Start the upload
Why not start a big upload when the user is thinking about which filter to use? (Source: Mike Krieger

Another amazing Instagram feature is that it displays your most important friends' photos instantly when you start the app. How is that possible? Instead of downloading photos in sequence, the app goes by priority. If a lot of friends like a picture, it is loaded sooner than a picture that the same user has just taken. With this approach, important content is loaded unnoticed in the background and is available immediately when the app is started – even if the connection is poor. Another clever trick is responsible for the fast login: why wait until a user taps Send if the data from the input form can already be transferred? Users are always occupied, since there are nearly no breaks for loading.

Optimize the code for the operating system

ANR - Application not responding
The worst case in an Android app when it comes to responsiveness: the ANR dialog. (Source:

Exploiting the special features of the specific platform is just as important as design tricks. Fast apps should be optimized and adapted. The worst case for responsiveness on Android is the ANR ("Application not responding") dialog, which you should avoid at all costs. The system indicates when an application cannot respond to the user input. There are always situations in which the system is busy, for example, for I/O operations such as network access. The trick here is to outsource the work: instead of placing the load in the UI thread, create a new thread where this work takes place. The UI thread then continues and prevents the system from identifying a potential code freeze. Google has dedicated an entire chapter on avoiding ANRs at its Android developer site. For Android apps, Developer Garden offers the App Monitor, which lets you monitor response speed and memory use, helping you to optimize your apps.

Apple has documented several tips for iOS developers. They recommend setting firm targets for performance, for example, that the app loads and displays the first screen after just one second. You can then measure the performance of the app and optimize it to achieve these targets.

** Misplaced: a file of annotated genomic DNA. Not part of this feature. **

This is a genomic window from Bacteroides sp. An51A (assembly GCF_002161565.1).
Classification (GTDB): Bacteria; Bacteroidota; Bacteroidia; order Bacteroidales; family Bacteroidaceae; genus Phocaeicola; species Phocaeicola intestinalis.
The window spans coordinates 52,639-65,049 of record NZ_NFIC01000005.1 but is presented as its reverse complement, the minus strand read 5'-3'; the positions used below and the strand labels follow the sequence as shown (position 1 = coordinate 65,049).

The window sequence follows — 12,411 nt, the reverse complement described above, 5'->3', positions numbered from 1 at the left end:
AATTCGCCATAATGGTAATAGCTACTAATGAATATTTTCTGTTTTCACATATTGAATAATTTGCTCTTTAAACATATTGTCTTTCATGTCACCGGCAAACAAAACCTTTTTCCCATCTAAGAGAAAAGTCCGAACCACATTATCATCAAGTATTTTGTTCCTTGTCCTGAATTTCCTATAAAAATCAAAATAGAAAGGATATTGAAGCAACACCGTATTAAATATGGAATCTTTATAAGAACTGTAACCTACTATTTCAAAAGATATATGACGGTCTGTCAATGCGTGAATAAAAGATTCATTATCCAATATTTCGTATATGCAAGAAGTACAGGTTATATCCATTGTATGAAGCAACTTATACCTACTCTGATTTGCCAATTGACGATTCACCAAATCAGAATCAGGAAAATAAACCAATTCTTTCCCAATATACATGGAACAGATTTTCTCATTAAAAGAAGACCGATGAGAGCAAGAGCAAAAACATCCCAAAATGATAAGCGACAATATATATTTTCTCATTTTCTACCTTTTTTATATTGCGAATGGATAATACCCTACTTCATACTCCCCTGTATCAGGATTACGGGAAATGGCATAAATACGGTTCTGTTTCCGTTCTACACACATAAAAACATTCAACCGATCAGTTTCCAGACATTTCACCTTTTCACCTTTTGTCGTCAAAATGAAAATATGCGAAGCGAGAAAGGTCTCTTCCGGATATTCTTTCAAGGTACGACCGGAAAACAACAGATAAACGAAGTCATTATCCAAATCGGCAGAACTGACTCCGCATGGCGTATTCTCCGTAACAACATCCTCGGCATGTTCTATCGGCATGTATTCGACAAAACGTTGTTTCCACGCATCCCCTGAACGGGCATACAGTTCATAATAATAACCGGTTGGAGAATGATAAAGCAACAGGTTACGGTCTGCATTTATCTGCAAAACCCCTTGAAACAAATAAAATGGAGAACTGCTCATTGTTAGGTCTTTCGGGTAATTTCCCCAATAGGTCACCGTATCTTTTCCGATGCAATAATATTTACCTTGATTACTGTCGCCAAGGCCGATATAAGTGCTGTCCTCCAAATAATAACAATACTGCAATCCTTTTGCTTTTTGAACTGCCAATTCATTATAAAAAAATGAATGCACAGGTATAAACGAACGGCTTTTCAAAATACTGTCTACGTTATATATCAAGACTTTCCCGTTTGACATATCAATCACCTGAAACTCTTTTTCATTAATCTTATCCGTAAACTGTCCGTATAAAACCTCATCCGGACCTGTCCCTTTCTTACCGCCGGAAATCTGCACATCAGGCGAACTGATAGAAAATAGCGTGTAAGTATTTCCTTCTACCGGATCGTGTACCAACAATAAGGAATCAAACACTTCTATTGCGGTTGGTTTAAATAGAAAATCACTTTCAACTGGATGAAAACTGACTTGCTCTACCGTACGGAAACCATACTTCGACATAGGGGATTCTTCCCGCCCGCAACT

Conclusion: "Perceived" speed is worth it

The Instagram success story proves: the perceived speed for app users can make the difference between success and failure. This requires optimized collaboration between developers and interface designers – and the willingness to continue optimizing for a fluid app experience even after the initial release.

About the author
About the author

Stefan von Gagern works as a freelance journalist in Hamburg. Since 10 years he covers web and mobile technologies and –development. He also works as a consultant, helping companies to build websites, mobile and social media. At Kiel university of applied sciences he teaches media conception. In his free time the gadget fan loves to write music as a singer/guitar player in bands and his home studio.

Contact: Homepage | Twitter

Join our RSS feed!

Our Evangelists Blogs

Evangelists News

Following articles are content of the authors personal site and do not represent the thoughts, intentions, plans, or strategies either of Developer Garden or of Deutsche Telekom AG. They reflect only the authors own personal position and the minds of those who have posted comments.

    • Wie kommt man schnell zu neuen Ideen und wie prüft man diese frühzeitig auf deren Nutzen und Umsetzbarkeit? Gerade im Rahmen des digitalen...